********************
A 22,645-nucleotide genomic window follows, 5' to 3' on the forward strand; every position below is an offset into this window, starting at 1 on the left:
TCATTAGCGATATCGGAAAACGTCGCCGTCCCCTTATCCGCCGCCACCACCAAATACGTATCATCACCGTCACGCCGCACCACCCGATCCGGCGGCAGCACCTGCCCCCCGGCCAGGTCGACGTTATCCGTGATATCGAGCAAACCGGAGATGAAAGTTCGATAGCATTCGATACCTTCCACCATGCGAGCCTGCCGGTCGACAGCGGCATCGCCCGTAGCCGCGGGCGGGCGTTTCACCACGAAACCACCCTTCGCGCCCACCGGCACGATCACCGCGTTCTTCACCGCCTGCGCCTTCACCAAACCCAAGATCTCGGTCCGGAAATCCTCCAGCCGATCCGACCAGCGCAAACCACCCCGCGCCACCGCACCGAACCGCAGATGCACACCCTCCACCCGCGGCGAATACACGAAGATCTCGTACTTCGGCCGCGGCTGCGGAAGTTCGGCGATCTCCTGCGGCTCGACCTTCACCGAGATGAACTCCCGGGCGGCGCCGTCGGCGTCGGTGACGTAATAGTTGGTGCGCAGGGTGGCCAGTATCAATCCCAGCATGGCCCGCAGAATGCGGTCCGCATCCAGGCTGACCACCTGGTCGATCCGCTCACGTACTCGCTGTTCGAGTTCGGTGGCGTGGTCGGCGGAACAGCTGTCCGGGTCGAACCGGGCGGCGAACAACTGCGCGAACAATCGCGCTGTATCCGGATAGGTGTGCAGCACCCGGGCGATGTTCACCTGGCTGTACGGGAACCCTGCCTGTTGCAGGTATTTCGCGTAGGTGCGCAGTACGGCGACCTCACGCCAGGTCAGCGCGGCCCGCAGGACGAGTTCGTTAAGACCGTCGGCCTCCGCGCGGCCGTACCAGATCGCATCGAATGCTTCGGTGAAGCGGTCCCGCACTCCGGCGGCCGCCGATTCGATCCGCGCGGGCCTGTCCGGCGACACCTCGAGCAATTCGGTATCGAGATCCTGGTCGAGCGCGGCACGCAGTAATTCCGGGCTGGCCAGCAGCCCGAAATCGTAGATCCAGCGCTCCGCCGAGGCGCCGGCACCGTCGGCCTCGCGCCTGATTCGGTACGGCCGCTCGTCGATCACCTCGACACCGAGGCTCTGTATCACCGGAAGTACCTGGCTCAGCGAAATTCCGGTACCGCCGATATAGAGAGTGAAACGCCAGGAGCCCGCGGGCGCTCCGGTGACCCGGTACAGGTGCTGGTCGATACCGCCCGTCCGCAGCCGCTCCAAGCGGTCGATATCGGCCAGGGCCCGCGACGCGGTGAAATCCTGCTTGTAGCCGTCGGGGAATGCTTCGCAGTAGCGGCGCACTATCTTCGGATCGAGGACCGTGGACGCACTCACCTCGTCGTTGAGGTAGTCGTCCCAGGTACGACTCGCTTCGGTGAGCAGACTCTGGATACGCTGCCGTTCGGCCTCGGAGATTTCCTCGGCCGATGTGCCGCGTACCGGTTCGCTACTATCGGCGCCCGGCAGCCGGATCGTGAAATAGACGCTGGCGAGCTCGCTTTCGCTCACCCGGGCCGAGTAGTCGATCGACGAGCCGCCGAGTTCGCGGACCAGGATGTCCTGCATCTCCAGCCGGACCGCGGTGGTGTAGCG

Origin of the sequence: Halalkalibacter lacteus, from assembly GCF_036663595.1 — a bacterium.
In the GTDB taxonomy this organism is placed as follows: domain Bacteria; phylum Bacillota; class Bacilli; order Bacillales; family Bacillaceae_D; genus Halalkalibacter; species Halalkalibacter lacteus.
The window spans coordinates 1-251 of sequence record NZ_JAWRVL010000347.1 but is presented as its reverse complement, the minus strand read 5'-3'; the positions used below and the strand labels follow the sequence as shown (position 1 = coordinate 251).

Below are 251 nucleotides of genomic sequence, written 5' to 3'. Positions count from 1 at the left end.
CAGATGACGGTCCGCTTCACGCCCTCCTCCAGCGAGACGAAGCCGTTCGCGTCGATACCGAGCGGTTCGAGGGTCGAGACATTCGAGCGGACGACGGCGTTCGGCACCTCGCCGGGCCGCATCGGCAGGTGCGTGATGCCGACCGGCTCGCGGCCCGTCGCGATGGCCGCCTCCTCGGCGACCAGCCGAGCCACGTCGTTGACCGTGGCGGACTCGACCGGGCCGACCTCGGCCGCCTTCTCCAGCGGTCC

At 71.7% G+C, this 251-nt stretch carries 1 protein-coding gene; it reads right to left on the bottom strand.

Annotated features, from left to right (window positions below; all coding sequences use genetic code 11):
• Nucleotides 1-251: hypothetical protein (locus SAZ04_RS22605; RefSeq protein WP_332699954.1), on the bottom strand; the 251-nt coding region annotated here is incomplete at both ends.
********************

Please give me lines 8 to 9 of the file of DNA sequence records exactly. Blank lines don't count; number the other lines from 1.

At 71.7% G+C, this 251-nt stretch carries 1 protein-coding gene; it reads right to left on the bottom strand.

Annotated features, from left to right (window positions below; all coding sequences use genetic code 11):